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how to test for toxic chemicals applied to soil in Canada?

 
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For resons, I am not going to go into, I need to know about testing for the application of herbicides and other toxic chemicals on a patch of earth.  

Is there a lab in Western Canada that can do this?  If so, is it affordable?

How do I go about doing this?

 
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I'm in a similar situation here looking for a lab which will test for specific chemicals.  You'll need to contact soil labs in your region and ask if they will test for the specific chemicals you're looking for or if not, if they can refer you to a lab who does.

This website list some labs:  https://farmwest.com/node/1068
 
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You could call a university with a good ag programme and ask for a good lab in your area.

Around here, the University of Guelph has a good ag programme and a lab, but they were able to run the lab commercially while also getting government funding, which made it easy for them to under-price the commercial labs, so I'm not a big fan.  They do good work, though.
 
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I am interested to hear what success you have.


I am also wondering how one would decide what to test for when little information about potential contaminants is available.


In my case I am not worried about herbicides/pesticides; the state of the property, history recounted by neighbours, and vigorous growth of broadleaf plants in even the most respectable of the 'fields' all argue convincingly that no deliberate application of anything has happened for at least one and probably 2-3 decades.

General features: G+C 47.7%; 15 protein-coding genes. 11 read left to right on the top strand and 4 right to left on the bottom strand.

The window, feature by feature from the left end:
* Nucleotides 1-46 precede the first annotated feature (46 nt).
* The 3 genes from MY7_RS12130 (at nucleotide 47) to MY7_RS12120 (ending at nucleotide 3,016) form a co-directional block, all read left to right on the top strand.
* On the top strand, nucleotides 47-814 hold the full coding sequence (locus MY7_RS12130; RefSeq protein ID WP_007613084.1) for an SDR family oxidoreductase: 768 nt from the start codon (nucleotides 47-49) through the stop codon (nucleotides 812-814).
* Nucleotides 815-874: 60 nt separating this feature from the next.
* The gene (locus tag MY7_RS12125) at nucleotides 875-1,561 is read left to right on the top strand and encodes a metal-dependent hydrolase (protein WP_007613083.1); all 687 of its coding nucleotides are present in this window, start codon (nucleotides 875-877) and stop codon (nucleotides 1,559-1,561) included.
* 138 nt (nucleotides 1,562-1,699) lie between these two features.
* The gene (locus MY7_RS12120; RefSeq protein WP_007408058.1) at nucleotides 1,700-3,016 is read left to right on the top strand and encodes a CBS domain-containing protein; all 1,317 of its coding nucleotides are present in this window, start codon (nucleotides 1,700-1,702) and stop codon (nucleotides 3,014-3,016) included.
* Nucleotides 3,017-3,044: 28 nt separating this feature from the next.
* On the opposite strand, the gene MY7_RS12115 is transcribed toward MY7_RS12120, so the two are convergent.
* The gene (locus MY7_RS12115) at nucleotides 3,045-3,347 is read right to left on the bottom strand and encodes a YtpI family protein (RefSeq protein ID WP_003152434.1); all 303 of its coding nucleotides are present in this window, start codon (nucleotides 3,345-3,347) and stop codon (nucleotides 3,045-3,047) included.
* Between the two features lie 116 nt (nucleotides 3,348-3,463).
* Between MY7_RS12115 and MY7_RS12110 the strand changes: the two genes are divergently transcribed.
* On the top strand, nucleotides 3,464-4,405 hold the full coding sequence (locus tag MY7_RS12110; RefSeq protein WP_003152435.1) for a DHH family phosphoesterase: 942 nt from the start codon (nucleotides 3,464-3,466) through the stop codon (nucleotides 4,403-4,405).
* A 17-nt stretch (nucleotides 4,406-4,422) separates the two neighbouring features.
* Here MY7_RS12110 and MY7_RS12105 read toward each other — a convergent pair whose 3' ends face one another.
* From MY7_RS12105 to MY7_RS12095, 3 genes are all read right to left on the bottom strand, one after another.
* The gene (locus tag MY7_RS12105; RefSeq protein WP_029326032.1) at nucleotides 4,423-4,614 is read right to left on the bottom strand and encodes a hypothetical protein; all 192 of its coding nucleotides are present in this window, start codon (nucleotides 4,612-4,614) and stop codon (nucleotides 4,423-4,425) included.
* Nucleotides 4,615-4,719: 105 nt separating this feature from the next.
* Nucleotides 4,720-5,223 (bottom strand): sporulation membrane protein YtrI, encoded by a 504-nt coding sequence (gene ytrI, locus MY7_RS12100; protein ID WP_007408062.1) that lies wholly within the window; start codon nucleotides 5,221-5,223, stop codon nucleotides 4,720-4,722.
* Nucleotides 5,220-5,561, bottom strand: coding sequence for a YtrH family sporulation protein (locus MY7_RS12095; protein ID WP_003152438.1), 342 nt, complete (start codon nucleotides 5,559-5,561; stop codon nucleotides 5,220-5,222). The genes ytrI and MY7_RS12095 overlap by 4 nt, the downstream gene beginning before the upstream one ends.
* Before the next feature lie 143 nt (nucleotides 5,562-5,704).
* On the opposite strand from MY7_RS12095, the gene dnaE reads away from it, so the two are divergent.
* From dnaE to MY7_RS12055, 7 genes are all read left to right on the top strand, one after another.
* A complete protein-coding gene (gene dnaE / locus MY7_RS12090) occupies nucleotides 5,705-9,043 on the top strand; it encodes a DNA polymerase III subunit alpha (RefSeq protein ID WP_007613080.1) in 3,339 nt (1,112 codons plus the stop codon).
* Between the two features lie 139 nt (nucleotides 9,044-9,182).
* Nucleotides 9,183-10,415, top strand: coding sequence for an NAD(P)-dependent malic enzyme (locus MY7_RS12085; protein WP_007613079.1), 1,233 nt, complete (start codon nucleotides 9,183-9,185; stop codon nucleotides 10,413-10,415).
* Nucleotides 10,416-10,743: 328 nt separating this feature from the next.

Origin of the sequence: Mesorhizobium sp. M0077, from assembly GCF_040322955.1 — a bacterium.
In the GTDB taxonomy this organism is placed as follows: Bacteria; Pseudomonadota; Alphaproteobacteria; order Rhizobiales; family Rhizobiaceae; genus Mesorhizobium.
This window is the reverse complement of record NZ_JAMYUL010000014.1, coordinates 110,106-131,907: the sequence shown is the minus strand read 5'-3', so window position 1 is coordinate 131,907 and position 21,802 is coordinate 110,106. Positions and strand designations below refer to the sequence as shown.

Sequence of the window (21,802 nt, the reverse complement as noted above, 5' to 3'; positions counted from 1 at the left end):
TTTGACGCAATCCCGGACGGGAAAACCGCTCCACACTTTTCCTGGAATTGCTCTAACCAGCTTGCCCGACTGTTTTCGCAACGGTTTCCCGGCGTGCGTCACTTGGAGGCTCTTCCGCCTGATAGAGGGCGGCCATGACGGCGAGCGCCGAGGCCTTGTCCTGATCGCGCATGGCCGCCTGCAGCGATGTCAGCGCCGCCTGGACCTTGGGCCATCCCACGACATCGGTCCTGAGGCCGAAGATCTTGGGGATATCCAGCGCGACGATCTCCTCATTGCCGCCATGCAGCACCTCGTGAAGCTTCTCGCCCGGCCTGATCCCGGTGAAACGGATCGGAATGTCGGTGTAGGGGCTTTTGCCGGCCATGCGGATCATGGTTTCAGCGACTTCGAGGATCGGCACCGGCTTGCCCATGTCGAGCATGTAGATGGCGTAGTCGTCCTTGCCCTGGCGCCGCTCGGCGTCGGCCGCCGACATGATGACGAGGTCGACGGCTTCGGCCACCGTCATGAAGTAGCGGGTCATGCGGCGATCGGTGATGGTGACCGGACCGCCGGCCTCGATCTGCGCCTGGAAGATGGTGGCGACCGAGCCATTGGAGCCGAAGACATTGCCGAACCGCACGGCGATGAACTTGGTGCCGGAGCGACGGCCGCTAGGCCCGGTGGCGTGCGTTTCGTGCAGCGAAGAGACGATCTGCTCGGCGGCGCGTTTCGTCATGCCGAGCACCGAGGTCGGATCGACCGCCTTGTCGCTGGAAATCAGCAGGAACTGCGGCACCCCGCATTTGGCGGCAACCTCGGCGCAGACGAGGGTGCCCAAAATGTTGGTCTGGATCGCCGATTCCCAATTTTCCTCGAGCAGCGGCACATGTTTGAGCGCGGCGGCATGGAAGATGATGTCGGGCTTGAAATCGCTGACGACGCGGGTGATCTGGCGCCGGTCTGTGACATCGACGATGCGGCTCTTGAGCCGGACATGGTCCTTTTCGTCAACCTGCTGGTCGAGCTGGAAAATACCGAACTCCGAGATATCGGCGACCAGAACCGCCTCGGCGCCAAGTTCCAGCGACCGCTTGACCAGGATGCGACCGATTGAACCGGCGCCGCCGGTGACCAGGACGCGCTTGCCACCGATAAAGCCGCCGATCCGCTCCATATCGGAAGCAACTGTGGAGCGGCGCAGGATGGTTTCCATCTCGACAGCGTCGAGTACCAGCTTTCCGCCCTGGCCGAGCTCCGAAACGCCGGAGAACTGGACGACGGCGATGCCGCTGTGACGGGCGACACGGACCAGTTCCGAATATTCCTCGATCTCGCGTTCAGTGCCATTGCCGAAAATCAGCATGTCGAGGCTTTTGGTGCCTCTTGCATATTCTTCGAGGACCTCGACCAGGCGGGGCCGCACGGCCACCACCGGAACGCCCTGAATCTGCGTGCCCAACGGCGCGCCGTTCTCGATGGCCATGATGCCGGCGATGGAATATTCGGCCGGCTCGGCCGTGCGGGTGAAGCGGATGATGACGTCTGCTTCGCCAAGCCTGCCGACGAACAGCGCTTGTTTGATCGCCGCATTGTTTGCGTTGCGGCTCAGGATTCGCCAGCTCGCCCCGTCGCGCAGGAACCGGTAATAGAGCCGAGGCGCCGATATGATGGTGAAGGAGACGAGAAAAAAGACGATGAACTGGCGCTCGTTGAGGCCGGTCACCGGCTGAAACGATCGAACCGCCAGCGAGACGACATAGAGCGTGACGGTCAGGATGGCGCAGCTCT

I do wonder about contamination from a long ago dump area, obviously at some point garbage was piled up from the original homestead, and later a mechanized farm and small sawmill.

How worried should I be about burn pile residue mixed with my soil, in food-growing areas.... when I have no data about what/when was burned?
 
r ranson
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There is an area that is suddenly dead of nettles, weeds, and grass that was vibrant and alive two weeks before.  The line where this death is very marked and rectangular.  
I thought at first a bit of wood was put there, but there's none of the leggy white growth that happens when something like nettles grows underwood.

Not sure how to test for this but I can't think of anything non-chemical that would cause this damage.
 
Tyler Ludens
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I would ask for tests for petroleum products and heavy metals.  Those are the most likely contaminants.  You can do your own tests for herbicides by growing seedlings of plants which are especially susceptible to them such as beans and tomatoes.  I did a test for aminopyralid, a persistent herbicide, using a tomato seedling: https://permies.com/t/113586/Herbicides-hay
 
r ranson
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The persons involved may be pursuing criminal or civil charges.  No lawers yet, but it's a history of behaviour that led up to this and the individuals I'm advocating for want documentation that is acceptable to the police or the judge if things escalate.  

Does this change the documentation and tests we need?
 
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Dillon Nichols
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Ugh. That's not nice at all.

What sort of plants are present, and were all impacted? This might at least rule out some sorts of herbicide that only work on some types of plant..


I would expect a test result sheet from a lab to carry a lot more weight than the standard DIY herbicide test, should this end up in front of some sort of Official Person. Official People seem to really like Official Looking Paperwork. It seems likely to also provide more specific information.


It might be possible to do the DIY test to confirm that it seems to act like an herbicide and then send off for a lab asking only for herbicide testing to save a few bucks?


On the documentation front... more is better! Lists, dates, corroborating witnesses, actions taken, photos, texts or voicemails received... keep everything, and move forward with an eye out for the opportunity to collect more.

 
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